I like Bigcommerce for people who are just getting started because of it’s ease of use and how easy it plugs into other platforms, apps and 3rd party developer apps. People like live chat and abandoned cart emails that plug right into it really easily. It also has the best customer service. You can’t get Yahoo on the phone for the life of you. I’ve got Yahoo stores and their customer service is difficult to get help from because their on RTML which is this proprietary language that they built the platform on. But Bigcommerce is an HTML platform so it’s easy to manipulate it and you can get on the phone with these guys and they will help you and they care about you and they’re just great I love those guys. So I think Bigcommerce is probably your best bet if you’re just getting started as far as a platform goes.

Joey Bushnell: One platform in particular I wanted to ask you about, Ezra, was WordPress. I personally love using WordPress. So my first thought, is there a way to build an eCommerce website using WordPress?

Ezra Firestone: Yeah, there’s a bunch of WordPress plugin themes for eCommerce websites like Woo commerce. I am against WordPress as an eCommerce platform. I feel like eCommerce platforms were built for eCommerce. They are product management systems, they were built specifically for the purpose of eCommerce websites and they do all these things that eCommerce websites need right out of the box.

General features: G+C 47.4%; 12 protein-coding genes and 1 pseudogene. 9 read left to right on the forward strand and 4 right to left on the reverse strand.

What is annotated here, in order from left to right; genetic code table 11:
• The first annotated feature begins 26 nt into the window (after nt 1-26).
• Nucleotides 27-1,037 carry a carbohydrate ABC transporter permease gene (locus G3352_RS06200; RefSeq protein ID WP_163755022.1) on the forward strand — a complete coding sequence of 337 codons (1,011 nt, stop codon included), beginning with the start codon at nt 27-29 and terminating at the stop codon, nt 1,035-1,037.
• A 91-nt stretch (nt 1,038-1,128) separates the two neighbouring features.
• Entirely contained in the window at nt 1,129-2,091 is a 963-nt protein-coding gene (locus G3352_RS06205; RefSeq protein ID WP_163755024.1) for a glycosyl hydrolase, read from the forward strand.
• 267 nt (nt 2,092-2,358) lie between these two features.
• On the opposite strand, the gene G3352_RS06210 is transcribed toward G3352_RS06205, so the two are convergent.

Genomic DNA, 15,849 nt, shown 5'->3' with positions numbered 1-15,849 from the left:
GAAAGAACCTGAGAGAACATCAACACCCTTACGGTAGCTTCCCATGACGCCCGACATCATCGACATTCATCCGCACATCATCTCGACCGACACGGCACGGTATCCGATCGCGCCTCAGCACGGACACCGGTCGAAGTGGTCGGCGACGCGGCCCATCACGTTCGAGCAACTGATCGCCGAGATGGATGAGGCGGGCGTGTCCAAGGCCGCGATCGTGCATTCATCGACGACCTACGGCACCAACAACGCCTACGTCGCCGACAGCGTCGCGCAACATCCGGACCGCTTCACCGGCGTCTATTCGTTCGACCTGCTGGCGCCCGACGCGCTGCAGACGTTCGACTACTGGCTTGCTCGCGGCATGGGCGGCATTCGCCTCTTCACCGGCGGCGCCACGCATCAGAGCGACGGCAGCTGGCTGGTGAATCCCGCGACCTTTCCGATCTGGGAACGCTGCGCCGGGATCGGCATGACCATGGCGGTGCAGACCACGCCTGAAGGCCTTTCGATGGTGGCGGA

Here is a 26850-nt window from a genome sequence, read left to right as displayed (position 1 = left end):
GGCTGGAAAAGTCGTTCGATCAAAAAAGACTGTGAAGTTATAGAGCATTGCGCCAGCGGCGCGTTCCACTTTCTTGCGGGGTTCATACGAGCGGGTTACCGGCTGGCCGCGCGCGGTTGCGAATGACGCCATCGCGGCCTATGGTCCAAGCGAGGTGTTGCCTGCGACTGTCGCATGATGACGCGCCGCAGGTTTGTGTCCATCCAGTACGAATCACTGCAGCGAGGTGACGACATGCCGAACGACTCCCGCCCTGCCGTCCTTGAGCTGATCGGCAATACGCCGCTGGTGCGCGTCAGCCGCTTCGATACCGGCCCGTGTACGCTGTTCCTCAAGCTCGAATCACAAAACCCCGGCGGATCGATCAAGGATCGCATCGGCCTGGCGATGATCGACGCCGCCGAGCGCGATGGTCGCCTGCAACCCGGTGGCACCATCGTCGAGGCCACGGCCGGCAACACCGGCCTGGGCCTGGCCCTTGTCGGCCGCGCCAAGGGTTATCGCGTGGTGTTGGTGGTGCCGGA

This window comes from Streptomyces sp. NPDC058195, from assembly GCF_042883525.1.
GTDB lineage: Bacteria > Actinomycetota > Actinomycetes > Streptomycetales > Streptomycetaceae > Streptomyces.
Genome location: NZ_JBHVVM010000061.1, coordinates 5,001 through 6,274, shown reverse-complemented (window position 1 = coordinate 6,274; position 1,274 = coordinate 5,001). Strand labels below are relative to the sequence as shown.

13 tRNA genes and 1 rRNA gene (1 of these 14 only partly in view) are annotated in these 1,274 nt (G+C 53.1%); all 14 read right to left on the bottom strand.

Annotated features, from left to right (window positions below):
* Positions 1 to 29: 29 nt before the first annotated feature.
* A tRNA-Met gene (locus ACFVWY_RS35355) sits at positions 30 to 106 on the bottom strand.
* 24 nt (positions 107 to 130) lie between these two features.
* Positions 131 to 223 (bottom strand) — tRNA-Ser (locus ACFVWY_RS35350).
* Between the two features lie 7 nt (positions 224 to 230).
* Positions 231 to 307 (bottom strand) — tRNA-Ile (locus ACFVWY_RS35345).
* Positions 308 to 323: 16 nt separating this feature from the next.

It doesn’t makes sense to take a platform that wasn’t built for eCommerce and try to plug a theme on top of it and use it as your eCommerce database. Everyone I know with a WordPress eCommerce website, it’s kind of funky and is all messed up half the time. I don’t actually use WordPress for my eCommerce stores so I don’t really have practical experience with it. I just think it’s a bad idea given the platform was not designed to be an eCommerce platform. We have these platforms that people spent millions of dollars building specifically for the purpose of being an eCommerce platform and I feel like why would you not take advantage of that?

Joey Bushnell: Sure, the reason why I love it is because the types of sites I make are blogging sites, information type sites. Is there a combination of the two? For example sites like Bigcommerce and those types of platforms do they have a blogging aspect? If anyone wants to mix a content based site with an eCommerce website, is that possible or are we talking about two different things?

Ezra Firestone: No, I think that every single eCommerce website that exists on the planet right now should absolutely have a blog and at least a piece of weekly educational, value adding, community engaging content. I think that if you’ve got an eCommerce website that has five skews, that you don’t have to manage a bunch of products then you can build your site out on WordPress and just link over to a shopping cart because it’s not a traditional multi item eCommerce website.